News From Terre Haute, Indiana

August 28, 2012

Larry Bird statue plans back on track and bigger than ever

Sculpture to be in place outside Hulman Center by fall 2013

Howard Greninger
The Tribune-Star

TERRE HAUTE — Indiana State University’s basketball star Larry Joe Bird, who stands 6 feet 9 inches tall, will soon be dwarfed by a Hulman Center statue that will honor the basketball legend, who also became an NBA all-star with the Boston Celtics, Olympian and an Indiana Pacers coach and executive.

An all-bronze, 15-foot tall statue, which excludes any additional height from a base, is being crafted by Vigo County sculptor Bill Wolfe, who has promoted the idea for the past eight years.

It is to be dedicated at ISU’s Hulman Center in fall 2013.

Wolfe said Monday that he wanted to be sure that Bird’s statue was taller than any of his longtime basketball nemesis and now friend, Magic Johnson, who played for Michigan State University as well as the NBA’s Los Angeles Lakers.

 “I don’t have anything against Magic,” Wolfe said.

“Larry is just better,” Wolfe and Jack Fox, director of development for the Indiana State University Foundation, said in unison at Wolfe’s studio on Ohio Street in Terre Haute.

“I think [the statue] will be an interesting point of conversation for Larry and Magic when they see each other again,” Fox added.

“We think that will be a great event when we unveil this and dedicate it. This will be great for the city and university. It will be another icon in the city that people come to see,” Fox said.

Fox said it also will be a good tool for basketball recruitment.

“You can walk a [prospective player] by that statue and say, ‘This is where Larry Bird played and you could be in the same place as him,’” Fox said.

Funding for the statue started in 2007 with The Larry Legend Foundation, a student organization that sought to promote honoring Bird with a statute at Hulman Center. The goal was to raise $135,000 for a statue at least 13 feet tall, with more funds for a taller statue.

Controversy stalled the project last year after a donor came forward to complete the statue, but had sought a different artist than Wolfe. Leadership in the ISU Foundation also changed.

As the new development director, Fox said he met with the donor, who wants to remain anonymous, and “after some thoughts and discussions with the donor, we agreed that Bill [Wolfe] would be the best choice to make that happen. I was glad to see that change happen,” Fox said.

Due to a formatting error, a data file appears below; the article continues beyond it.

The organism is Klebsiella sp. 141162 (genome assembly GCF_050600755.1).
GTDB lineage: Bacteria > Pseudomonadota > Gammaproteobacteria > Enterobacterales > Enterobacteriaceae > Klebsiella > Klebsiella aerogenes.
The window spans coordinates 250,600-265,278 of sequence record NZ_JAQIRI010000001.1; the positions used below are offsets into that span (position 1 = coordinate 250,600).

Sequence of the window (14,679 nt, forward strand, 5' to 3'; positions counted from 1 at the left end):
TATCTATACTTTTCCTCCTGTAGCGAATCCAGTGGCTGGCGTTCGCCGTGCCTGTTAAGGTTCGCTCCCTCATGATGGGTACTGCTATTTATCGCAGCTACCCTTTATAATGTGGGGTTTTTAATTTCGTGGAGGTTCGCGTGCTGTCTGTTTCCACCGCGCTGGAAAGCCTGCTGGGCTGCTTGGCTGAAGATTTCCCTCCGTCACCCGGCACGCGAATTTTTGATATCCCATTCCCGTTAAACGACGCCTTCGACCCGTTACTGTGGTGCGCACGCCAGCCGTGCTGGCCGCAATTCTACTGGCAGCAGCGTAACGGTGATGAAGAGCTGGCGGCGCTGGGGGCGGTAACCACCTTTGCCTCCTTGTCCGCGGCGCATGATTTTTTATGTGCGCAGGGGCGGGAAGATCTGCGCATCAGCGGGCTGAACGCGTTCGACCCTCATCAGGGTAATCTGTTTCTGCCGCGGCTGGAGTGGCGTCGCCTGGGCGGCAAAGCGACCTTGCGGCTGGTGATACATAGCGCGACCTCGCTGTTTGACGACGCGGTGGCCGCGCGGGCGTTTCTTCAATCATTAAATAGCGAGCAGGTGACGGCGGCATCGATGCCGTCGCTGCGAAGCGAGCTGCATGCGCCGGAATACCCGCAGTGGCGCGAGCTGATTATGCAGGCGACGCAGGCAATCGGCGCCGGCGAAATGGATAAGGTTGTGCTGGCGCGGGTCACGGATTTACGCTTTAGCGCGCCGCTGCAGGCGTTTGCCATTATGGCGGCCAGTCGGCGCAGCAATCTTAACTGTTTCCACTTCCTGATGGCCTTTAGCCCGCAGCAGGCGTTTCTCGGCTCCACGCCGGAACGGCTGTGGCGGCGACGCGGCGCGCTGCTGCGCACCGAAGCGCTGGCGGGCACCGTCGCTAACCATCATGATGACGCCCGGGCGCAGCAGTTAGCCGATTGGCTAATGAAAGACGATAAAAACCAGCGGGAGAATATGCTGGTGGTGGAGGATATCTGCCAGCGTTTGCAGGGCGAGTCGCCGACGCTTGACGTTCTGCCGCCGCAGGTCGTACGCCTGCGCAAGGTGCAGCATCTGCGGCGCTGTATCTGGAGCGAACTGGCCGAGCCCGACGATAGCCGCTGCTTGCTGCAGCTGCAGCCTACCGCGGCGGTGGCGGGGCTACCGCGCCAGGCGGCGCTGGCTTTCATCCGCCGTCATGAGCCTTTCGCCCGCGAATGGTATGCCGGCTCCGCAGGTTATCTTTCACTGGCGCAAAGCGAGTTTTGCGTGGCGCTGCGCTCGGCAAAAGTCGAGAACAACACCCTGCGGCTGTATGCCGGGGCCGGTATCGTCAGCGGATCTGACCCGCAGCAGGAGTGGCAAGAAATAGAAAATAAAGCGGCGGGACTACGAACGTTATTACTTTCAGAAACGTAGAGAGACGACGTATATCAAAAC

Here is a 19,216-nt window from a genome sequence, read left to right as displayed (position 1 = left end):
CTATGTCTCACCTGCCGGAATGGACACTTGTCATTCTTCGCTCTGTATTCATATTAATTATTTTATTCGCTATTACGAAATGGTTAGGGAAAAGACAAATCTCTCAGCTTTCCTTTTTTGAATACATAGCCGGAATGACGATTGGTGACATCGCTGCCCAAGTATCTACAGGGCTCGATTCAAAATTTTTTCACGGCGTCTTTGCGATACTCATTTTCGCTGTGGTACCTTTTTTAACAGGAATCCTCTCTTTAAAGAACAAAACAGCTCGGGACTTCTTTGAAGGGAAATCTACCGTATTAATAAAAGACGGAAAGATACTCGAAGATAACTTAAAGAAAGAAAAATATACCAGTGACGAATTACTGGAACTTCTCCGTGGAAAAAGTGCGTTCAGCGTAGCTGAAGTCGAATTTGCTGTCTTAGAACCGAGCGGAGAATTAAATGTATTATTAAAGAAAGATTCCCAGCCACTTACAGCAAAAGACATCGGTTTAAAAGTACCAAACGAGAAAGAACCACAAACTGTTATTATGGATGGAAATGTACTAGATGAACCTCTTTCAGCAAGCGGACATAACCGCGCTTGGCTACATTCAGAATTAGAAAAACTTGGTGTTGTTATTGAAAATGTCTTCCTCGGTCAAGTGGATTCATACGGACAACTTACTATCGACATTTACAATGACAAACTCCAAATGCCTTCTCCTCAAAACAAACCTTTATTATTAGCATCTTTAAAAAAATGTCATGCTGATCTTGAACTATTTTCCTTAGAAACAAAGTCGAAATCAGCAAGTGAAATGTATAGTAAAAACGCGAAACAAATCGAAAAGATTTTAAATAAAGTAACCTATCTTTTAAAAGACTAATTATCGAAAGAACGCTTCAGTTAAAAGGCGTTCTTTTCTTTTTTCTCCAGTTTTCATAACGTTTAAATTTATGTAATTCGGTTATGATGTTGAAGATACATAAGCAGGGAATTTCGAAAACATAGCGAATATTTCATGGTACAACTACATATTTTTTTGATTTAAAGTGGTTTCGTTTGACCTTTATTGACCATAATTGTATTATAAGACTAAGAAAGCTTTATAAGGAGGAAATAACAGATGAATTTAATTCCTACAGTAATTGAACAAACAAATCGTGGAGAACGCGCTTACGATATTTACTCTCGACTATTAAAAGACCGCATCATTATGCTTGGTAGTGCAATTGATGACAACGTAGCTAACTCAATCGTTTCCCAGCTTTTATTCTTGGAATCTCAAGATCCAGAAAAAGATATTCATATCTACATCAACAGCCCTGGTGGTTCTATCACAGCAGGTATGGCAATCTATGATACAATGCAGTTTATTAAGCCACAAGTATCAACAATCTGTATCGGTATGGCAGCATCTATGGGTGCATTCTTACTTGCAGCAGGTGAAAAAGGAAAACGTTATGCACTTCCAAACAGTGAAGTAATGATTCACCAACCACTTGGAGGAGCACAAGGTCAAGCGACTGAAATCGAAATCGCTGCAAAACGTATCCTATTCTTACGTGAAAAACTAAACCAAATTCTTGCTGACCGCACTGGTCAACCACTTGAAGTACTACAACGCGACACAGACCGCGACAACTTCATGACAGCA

“I am very excited. I grew up in Terre Haute. I was 9 years old in 1979 when ISU was in the [NCAA] tournament,” Fox said. “I remember all the hype, but at 9 years old you don’t realize how big it is. Now it is neat to be a part of this honoring of Larry.”

Fox also remembers a song, “Indiana has a new state bird,” played on radio stations in Terre Haute after ISU lost in the NCAA championship game to Michigan State 75-64 in the most-watched college game in history.

“I think it is long overdue,” Fox said. “I think things just lined up where we had the generosity of someone who just wanted to see it happen and we have a gifted artist who has had a vision for this for a long time,” Fox said.

Fox said university archives were researched for photographs of Bird, including several profiles of Bird that Wolfe will use for the statute.

Wolfe said he will take a photograph and measure that to make a wood cutout of the profile. That cutout will then be used to check that profile during sculpting.

Wolfe had made a maquette of Bird eight years ago, but plans to make a new version, which will be reviewed by the donor, the university and university foundation as well as Bird.

This time Wolfe plans to focus on the face of Bird for the statue. “I am not concerned about the body as much, but it is the face,” Wolfe said.

Wolfe now has four months to make the maquette and finish a clay statute. Then Sincerus Art Castings in Indianapolis will have four months to create the bronze statute.

“I am making him in halves, so it can be easily transported to the foundry,” Wolfe added.

In addition to the statue, Fox said the foundation now has a goal to raise $50,000 to create a Larry Legends Scholarship. In an effort to raise money for that scholarship, the foundation will sell copies of the new maquette for Bird’s statue.

Those will be produced with paid orders, Fox said.

The fundraiser for the scholarship “is about the students and about giving opportunities that they may not have had otherwise and it is about reinvesting in the university and our community,” Fox said.

The foundation’s website is, and donations can be earmarked for the Larry Legends Scholarship. The foundation can be reached at (812) 514-8400.

Reporter Howard Greninger can be reached at (812) 231-4204 or